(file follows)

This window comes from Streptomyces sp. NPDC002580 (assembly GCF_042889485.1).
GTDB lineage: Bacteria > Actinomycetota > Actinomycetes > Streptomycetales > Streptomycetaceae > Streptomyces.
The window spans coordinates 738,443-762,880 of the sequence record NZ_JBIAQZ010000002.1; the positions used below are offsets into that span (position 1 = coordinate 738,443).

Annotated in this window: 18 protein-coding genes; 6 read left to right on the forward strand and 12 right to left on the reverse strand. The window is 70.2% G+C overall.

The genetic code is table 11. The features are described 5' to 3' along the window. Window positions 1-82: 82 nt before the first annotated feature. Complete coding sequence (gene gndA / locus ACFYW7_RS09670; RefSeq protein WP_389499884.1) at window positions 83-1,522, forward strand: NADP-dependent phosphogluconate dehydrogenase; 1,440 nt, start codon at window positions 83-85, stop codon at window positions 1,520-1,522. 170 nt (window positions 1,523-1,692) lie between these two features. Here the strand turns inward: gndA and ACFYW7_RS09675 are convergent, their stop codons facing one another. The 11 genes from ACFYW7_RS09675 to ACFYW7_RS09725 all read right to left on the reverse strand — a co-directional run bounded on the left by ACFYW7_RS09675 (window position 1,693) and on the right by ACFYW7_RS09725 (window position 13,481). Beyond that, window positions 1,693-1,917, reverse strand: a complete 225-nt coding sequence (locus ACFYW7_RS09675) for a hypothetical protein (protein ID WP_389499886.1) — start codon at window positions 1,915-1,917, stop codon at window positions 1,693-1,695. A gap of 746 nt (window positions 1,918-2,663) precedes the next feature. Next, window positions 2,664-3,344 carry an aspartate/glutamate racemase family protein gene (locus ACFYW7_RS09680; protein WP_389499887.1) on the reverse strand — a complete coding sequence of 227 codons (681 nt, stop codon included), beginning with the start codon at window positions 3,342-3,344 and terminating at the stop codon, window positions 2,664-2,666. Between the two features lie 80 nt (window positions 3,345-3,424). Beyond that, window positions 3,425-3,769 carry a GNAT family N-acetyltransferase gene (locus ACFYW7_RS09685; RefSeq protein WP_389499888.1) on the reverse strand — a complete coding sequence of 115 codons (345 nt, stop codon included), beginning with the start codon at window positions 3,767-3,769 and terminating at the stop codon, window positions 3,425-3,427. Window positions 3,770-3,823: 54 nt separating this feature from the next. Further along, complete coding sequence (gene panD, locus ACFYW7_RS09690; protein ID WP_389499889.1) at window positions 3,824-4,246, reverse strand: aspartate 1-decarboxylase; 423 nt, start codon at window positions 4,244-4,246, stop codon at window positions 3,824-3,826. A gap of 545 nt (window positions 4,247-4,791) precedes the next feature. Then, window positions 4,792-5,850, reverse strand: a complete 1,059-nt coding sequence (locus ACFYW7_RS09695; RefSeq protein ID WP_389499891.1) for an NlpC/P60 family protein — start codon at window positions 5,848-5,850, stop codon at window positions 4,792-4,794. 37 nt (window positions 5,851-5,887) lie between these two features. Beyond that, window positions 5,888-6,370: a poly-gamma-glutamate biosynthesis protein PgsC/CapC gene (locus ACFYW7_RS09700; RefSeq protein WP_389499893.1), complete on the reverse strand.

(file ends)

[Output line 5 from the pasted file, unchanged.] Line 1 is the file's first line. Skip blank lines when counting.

The genetic code is table 11. The features are described 5' to 3' along the window. Window positions 1-82: 82 nt before the first annotated feature. Complete coding sequence (gene gndA / locus ACFYW7_RS09670; RefSeq protein WP_389499884.1) at window positions 83-1,522, forward strand: NADP-dependent phosphogluconate dehydrogenase; 1,440 nt, start codon at window positions 83-85, stop codon at window positions 1,520-1,522. 170 nt (window positions 1,523-1,692) lie between these two features. Here the strand turns inward: gndA and ACFYW7_RS09675 are convergent, their stop codons facing one another. The 11 genes from ACFYW7_RS09675 to ACFYW7_RS09725 all read right to left on the reverse strand — a co-directional run bounded on the left by ACFYW7_RS09675 (window position 1,693) and on the right by ACFYW7_RS09725 (window position 13,481). Beyond that, window positions 1,693-1,917, reverse strand: a complete 225-nt coding sequence (locus ACFYW7_RS09675) for a hypothetical protein (protein ID WP_389499886.1) — start codon at window positions 1,915-1,917, stop codon at window positions 1,693-1,695. A gap of 746 nt (window positions 1,918-2,663) precedes the next feature. Next, window positions 2,664-3,344 carry an aspartate/glutamate racemase family protein gene (locus ACFYW7_RS09680; protein WP_389499887.1) on the reverse strand — a complete coding sequence of 227 codons (681 nt, stop codon included), beginning with the start codon at window positions 3,342-3,344 and terminating at the stop codon, window positions 2,664-2,666. Between the two features lie 80 nt (window positions 3,345-3,424). Beyond that, window positions 3,425-3,769 carry a GNAT family N-acetyltransferase gene (locus ACFYW7_RS09685; RefSeq protein WP_389499888.1) on the reverse strand — a complete coding sequence of 115 codons (345 nt, stop codon included), beginning with the start codon at window positions 3,767-3,769 and terminating at the stop codon, window positions 3,425-3,427. Window positions 3,770-3,823: 54 nt separating this feature from the next. Further along, complete coding sequence (gene panD, locus ACFYW7_RS09690; protein ID WP_389499889.1) at window positions 3,824-4,246, reverse strand: aspartate 1-decarboxylase; 423 nt, start codon at window positions 4,244-4,246, stop codon at window positions 3,824-3,826. A gap of 545 nt (window positions 4,247-4,791) precedes the next feature. Then, window positions 4,792-5,850, reverse strand: a complete 1,059-nt coding sequence (locus ACFYW7_RS09695; RefSeq protein ID WP_389499891.1) for an NlpC/P60 family protein — start codon at window positions 5,848-5,850, stop codon at window positions 4,792-4,794. 37 nt (window positions 5,851-5,887) lie between these two features. Beyond that, window positions 5,888-6,370: a poly-gamma-glutamate biosynthesis protein PgsC/CapC gene (locus ACFYW7_RS09700; RefSeq protein WP_389499893.1), complete on the reverse strand.